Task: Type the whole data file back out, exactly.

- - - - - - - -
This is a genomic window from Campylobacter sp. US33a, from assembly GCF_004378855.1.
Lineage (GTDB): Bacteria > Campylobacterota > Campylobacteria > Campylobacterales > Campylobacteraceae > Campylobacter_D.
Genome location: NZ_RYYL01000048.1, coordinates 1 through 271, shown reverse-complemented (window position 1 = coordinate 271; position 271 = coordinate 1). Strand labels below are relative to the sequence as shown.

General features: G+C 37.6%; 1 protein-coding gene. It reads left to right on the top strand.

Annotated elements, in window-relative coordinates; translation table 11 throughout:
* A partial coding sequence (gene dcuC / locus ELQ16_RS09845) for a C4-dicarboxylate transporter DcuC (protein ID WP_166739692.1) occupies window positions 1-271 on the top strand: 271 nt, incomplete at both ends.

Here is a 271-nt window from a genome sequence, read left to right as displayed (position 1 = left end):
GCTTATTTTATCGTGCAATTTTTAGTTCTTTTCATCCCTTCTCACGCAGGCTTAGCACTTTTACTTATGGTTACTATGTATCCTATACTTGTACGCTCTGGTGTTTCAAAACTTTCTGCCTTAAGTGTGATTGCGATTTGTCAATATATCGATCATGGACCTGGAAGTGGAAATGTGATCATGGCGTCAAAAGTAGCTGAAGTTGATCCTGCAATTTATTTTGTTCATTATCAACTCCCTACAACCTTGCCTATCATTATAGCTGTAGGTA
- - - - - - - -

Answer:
This is a genomic window from Campylobacter sp. US33a, from assembly GCF_004378855.1.
Lineage (GTDB): Bacteria > Campylobacterota > Campylobacteria > Campylobacterales > Campylobacteraceae > Campylobacter_D.
Genome location: NZ_RYYL01000048.1, coordinates 1 through 271, shown reverse-complemented (window position 1 = coordinate 271; position 271 = coordinate 1). Strand labels below are relative to the sequence as shown.

General features: G+C 37.6%; 1 protein-coding gene. It reads left to right on the top strand.

Annotated elements, in window-relative coordinates; translation table 11 throughout:
* A partial coding sequence (gene dcuC / locus ELQ16_RS09845) for a C4-dicarboxylate transporter DcuC (protein ID WP_166739692.1) occupies window positions 1-271 on the top strand: 271 nt, incomplete at both ends.

Here is a 271-nt window from a genome sequence, read left to right as displayed (position 1 = left end):
GCTTATTTTATCGTGCAATTTTTAGTTCTTTTCATCCCTTCTCACGCAGGCTTAGCACTTTTACTTATGGTTACTATGTATCCTATACTTGTACGCTCTGGTGTTTCAAAACTTTCTGCCTTAAGTGTGATTGCGATTTGTCAATATATCGATCATGGACCTGGAAGTGGAAATGTGATCATGGCGTCAAAAGTAGCTGAAGTTGATCCTGCAATTTATTTTGTTCATTATCAACTCCCTACAACCTTGCCTATCATTATAGCTGTAGGTA